For more about Luigi Cornaro check out http.//chetday.com/luigi.html

World Food Day

October 17th, 2008

Sure, grain prices finally fell last month.  But the price of diesel remains high and the cost of total inputs is very high.  The world bank predicts that the amount of malnourished people will rise to 44 million this year.  That’s nearly 1 billion hungry people.  And we grow enough food to feed all the hungry Americans out there.

Here in the United States the folks  who are in the lowest quintile of  wage earners pay 37% of household income for food.  In other words, the folks who are struggling to make it face the difficult choice of cheap processed food and more nutritional raw food.

It seems to me that our agricultural policy is fundamentally flawed.  Much of the price hikes in grain stem from the congressional mandate to grow corn for ethanol production.  The creation of ethanol from corn is more expensive than gasoline, but because of government subsidies appears to be cheaper.

Not only are we investing hugely in the creation of inefficient fuel, but we are forcing lower income families to struggle even more to put food on the table.  It interests me that agricultural policy has not been discussed much by either candidate.

The smell Factor

October 1st, 2008

Ever smell something lovely coming from the kitchen and have long lost memories evoked.  Smell can sometimes trigger memory more so than any of the other senses. Sifting through  the film tapes of my dad cooking I can almost smell those foods bursting through the computer screen.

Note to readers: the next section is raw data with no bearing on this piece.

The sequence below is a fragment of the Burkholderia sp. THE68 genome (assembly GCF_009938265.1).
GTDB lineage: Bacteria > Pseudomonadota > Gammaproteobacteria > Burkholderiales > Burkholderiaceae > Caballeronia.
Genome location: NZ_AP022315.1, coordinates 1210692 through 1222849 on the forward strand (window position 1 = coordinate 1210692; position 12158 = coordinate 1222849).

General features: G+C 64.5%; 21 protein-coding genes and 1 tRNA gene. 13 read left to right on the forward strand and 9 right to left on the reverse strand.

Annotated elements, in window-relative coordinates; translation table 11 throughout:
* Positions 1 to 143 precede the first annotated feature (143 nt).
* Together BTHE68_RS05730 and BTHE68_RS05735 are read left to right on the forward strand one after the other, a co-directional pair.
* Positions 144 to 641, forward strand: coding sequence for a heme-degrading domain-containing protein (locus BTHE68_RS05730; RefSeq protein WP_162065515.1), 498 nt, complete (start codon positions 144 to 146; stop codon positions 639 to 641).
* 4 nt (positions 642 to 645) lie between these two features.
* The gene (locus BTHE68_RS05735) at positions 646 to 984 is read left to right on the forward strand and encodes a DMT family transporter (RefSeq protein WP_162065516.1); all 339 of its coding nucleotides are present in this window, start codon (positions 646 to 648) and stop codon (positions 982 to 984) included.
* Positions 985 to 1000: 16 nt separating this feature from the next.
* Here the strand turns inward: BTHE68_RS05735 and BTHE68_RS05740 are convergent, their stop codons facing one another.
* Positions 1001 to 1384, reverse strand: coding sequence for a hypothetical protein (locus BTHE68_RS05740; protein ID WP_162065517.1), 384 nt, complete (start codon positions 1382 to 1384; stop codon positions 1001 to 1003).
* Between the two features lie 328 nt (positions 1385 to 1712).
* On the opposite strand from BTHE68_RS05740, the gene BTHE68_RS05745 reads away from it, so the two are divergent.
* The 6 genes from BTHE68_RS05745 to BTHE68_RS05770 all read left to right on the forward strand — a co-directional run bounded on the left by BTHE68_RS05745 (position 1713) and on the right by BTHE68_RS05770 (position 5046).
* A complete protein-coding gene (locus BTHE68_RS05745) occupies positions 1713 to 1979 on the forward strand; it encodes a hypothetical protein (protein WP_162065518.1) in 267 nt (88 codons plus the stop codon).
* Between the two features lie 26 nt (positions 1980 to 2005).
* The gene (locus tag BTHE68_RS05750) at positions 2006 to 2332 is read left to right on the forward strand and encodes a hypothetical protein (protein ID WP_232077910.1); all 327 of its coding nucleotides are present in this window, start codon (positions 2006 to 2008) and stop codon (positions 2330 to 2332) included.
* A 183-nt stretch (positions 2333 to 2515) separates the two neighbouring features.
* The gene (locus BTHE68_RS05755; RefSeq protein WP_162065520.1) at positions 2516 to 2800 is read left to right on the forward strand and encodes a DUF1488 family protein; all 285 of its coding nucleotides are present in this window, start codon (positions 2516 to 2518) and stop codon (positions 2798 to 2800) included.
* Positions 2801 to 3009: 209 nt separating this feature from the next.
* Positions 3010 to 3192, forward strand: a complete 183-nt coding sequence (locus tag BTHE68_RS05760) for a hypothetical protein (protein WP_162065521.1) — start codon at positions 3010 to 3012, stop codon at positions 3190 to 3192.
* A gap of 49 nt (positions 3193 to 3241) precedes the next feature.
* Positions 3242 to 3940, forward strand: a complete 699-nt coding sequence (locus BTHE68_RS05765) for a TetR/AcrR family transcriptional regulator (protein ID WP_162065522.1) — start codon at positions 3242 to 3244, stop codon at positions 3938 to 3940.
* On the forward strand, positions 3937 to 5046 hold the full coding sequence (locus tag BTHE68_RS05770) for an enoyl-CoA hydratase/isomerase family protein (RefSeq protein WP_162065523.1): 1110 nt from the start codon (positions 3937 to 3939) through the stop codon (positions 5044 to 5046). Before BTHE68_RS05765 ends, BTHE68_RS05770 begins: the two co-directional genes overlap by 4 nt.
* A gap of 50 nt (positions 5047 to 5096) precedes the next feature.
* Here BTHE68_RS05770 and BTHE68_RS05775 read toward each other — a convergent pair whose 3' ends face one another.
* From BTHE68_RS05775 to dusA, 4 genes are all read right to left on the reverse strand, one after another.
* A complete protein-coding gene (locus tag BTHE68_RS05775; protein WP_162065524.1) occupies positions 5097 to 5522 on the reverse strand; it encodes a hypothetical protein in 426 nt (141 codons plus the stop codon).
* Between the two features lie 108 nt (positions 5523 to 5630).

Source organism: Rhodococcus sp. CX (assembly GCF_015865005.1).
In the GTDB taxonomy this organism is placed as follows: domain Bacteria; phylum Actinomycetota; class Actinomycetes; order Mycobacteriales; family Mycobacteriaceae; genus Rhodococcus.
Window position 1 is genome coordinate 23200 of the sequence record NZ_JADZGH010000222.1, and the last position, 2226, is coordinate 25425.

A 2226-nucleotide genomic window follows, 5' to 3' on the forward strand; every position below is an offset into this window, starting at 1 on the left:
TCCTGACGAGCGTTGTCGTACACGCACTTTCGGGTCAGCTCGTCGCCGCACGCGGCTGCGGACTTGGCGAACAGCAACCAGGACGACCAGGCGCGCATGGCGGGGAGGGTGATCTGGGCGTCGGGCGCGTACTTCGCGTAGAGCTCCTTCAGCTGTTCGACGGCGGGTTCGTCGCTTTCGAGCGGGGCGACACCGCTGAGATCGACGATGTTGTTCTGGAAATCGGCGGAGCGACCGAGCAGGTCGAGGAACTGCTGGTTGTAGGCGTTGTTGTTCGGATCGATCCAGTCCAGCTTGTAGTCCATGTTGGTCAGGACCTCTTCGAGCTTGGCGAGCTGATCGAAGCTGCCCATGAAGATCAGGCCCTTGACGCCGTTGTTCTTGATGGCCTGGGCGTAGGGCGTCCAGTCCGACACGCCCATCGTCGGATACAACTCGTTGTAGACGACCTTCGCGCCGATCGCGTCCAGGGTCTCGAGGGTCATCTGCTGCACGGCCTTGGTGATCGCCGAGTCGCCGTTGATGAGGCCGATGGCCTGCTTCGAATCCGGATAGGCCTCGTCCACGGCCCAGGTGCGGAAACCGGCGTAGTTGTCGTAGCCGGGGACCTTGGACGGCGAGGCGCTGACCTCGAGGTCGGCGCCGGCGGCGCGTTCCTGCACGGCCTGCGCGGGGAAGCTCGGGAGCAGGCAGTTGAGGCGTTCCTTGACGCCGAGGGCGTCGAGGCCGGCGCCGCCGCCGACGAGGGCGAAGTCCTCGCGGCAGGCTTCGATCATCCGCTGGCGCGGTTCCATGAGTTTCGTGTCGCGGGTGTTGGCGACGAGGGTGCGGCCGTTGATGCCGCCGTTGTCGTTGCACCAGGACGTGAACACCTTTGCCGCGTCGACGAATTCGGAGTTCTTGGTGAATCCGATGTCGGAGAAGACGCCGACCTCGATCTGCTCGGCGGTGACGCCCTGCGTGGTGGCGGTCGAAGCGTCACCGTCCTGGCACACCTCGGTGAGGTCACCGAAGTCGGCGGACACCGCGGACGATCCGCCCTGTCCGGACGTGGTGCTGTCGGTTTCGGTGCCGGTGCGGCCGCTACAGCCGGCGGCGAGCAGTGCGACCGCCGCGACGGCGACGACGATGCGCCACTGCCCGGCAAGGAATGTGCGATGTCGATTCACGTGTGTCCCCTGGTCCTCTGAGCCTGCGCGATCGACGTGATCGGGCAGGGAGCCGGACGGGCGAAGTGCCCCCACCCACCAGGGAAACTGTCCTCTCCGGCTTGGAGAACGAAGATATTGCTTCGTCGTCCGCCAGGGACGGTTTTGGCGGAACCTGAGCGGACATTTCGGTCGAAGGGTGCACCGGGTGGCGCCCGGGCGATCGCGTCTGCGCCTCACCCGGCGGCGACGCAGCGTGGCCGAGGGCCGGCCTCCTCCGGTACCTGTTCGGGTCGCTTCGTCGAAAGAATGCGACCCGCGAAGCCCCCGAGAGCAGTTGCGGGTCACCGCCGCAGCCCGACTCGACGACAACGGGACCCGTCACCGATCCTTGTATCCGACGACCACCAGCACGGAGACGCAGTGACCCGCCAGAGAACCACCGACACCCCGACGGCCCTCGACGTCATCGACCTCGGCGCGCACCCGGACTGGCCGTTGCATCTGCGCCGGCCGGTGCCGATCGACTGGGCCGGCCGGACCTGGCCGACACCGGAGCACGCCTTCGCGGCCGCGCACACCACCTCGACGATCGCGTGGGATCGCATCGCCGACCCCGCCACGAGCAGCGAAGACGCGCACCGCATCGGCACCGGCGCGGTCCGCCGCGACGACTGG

Dad has gotten old and doesn’t cook much anymore, but the little grand kids running around the house have to have taken in some of those fresh cooked fragrances.  And at least one bite.  Dad’s rule has always been that one must sample at least one bite of whatever we are cooking.

As I develop duckspoon it strikes me that the grand children may never get the chance to eat some of my dad’s cooking.  The only chance they may have is to see the film that I have captured of him cooking his favorite meals for duckspoon, my video recipe encyclopedia.  

If the kids want to, they can cook the meal themselves, coached by my dad from the computer screen. Touching history more intimately than mere reading.  Perhaps then the scent wafting up from the food may trigger old memories and remind them of a kind man who mastered good food.

cynicism

September 4th, 2008